So how do we pick better songs? Or how do we know if a new song is worth singing together? Today, I want to offer one of the questions I use to filter out what is better from what may not be: Who is doing what in this song? I know- what horrible phrasing and what an awkward question, right? Well, this is how I start to think about something grammatical people call agency. When studying the grammar of a sentence, the agent is the initiator of the action of the phrase or sentence. Agency is about who is doing what is being done in a text. Where there are verbs, there is agency, for every doing is linked to a do-er.
Let’s take a fairly popular worship song and look at agency in its lyrics. In Tim Hughes’ “Here I Am To Worship,” the opening line of the chorus reads:
Here I am to worship,
Here I am to bow down,
Here I am to say that You’re my God.
In these lines, the agent is the “I” who is singing. “I” am the one who is acting, who is worshipping, bowing down, and saying what I then say. Similarly, in the first verse:
Light of the world,
You stepped out into darkness-
Opened my eyes,
Set me free.
The agent who stepped out, opened and set “me” free is God, or more specifically Christ, as these lyrics reference the Incarnation. There are many songs that we sing in churches that name who God is or who we are (we call those stative verbs), but even stative verbs have agency: If you claim, “Jesus is Lord”, the verb is still referring to Jesus (the agent) who is in a state of Lordship. So every song we sing has verbs in them, and the verbs point to the do-ers of the actions they name.
What does this grammar talk have to do with picking worship songs? Stick with me…
The gospel, or good news, of Jesus Christ centers on the actions that God took to bring salvation to us all. Paul calls the gospel, “the power of God for salvation to everyone who believes” (Rom 1:16). The Father sends the Son, in the power of the Spirit, and the Son willingly lays his life down to atone for our sin, is raised, ascends, and will return to redeem his people and the entire creation (a brief synopsis, I know). Notice how all of the verbs in the gospel have God as their agent. Why? Because he is the author and perfecter of our faith. He has acted, and we respond to his grace by his grace.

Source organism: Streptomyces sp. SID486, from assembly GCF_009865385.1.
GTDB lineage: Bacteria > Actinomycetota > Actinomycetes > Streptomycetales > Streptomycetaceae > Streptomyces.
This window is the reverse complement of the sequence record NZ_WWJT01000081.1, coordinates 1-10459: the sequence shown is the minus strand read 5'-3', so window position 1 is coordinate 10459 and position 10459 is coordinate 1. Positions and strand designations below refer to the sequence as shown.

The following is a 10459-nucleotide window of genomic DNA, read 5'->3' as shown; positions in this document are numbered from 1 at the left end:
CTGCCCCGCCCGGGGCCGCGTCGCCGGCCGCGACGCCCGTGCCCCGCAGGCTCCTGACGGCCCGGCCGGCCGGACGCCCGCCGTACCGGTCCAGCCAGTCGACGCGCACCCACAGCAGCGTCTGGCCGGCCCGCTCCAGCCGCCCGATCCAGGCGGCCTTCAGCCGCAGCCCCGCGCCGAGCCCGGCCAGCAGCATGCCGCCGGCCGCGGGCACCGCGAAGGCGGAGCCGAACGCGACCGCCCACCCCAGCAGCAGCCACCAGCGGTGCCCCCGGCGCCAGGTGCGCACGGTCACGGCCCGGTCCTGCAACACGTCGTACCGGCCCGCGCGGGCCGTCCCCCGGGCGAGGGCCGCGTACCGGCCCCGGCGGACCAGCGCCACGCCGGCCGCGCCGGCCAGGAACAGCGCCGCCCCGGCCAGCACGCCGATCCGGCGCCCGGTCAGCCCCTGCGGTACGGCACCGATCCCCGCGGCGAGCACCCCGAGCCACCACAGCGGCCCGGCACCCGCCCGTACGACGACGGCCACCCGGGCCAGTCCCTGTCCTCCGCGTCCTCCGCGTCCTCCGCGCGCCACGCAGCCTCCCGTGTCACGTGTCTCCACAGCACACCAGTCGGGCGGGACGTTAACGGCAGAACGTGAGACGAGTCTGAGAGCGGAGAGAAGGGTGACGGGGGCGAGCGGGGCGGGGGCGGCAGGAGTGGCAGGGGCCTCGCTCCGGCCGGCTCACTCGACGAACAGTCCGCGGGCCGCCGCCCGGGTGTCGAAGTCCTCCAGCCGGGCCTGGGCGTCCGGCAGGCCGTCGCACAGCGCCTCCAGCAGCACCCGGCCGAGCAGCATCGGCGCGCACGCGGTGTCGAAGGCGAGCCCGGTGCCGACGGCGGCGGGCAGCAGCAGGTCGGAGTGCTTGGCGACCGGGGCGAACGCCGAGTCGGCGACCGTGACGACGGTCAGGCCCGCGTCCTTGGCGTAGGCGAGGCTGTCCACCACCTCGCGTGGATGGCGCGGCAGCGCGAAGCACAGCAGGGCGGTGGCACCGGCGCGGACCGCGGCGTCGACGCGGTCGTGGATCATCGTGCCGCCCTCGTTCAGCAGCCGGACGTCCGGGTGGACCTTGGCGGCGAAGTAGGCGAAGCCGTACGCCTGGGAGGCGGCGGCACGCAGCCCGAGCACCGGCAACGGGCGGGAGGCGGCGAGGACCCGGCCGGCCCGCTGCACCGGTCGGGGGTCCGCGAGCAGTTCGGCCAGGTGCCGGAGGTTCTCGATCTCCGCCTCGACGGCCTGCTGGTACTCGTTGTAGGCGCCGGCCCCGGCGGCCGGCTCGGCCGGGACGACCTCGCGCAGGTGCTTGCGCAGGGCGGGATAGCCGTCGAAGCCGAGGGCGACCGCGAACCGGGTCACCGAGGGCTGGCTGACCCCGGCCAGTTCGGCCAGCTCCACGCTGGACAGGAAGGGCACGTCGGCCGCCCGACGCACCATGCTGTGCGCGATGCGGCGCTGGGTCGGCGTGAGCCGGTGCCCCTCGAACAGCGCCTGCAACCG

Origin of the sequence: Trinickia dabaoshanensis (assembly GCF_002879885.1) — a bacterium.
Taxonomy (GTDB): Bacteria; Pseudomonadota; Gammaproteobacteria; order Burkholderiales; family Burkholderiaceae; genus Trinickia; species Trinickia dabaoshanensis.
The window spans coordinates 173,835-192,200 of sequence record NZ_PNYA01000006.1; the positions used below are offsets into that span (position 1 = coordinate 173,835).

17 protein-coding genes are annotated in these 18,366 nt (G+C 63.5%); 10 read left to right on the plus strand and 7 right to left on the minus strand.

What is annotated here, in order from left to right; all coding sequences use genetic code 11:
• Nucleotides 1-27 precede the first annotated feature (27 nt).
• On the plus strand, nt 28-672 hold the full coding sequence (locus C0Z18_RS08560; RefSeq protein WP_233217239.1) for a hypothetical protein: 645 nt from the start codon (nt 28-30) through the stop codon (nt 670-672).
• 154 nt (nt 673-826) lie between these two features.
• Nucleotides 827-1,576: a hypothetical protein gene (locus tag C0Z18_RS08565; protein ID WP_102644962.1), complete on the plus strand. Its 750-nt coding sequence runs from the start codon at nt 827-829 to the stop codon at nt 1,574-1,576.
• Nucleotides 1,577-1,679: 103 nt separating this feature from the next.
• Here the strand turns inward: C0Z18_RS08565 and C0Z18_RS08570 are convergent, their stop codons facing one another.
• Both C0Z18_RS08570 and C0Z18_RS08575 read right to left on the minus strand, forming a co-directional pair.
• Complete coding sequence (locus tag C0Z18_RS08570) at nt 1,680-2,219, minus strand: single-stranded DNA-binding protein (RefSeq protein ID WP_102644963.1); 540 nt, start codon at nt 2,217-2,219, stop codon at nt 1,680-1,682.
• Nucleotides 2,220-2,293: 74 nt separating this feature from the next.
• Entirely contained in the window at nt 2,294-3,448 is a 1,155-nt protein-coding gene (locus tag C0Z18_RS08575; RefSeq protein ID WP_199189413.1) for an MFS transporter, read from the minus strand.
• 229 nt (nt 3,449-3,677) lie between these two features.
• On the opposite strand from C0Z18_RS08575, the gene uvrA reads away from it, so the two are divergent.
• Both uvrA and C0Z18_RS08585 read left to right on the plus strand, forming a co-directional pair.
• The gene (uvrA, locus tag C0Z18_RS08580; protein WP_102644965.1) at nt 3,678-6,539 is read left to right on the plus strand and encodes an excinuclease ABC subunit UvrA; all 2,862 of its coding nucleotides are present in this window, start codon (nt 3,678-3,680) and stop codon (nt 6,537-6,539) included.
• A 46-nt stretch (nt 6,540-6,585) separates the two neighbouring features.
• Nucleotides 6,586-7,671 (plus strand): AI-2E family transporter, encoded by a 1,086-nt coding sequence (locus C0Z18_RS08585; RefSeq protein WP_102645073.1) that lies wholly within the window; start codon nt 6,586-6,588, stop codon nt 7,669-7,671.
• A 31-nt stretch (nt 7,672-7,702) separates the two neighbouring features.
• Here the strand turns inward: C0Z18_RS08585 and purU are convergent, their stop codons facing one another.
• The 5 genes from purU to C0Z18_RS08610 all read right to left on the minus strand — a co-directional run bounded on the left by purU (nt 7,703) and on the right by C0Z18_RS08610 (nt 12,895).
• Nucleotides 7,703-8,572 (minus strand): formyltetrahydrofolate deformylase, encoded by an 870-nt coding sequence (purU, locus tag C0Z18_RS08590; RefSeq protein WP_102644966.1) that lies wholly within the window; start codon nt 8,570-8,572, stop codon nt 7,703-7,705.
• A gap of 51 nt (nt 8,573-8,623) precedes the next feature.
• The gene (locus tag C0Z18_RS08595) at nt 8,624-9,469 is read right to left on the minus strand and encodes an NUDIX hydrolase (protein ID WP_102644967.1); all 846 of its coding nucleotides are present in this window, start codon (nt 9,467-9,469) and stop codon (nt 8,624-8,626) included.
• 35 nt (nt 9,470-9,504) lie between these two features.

With this in mind, I firmly believe that songs that lean more on God as the agent in their lyrics are better for the church because they better reflect the agency we find in the gospel. When you listen to a new song and it is more about what I or we are doing than what Christ has done/is doing/will do, the song should seem off-balance in light of the agency of the good news. There is definitely a place for songs and lines of response (and I will talk about that soon), but as worship leaders whose song choices shape the thoughts and hearts of those who join us in song, we must first and primarily name who God is and what God has done, for in God and his actions we find the power of God for salvation to everyone who believes, and that includes the people singing in our church.
So when you listen to that new Cool Guy Worship Collective album, pay attention to the verbs. Who is the primary do-er in this song? Who is acting, and what actions are being named? Live by this rule when choosing songs: a song with heavy God-agency will always be healthier for your church than a song with heavy us-agency. The more the saving actions of God are named, the more likely the song will shape your church into the redeemed people the good news redeems by the power of the Spirit.
This post was written by Drew Causey. For the original post with comments, go to: http://exchangedliving.com/post/48779369196/picking-worship-songs-101-gods-love-my-love
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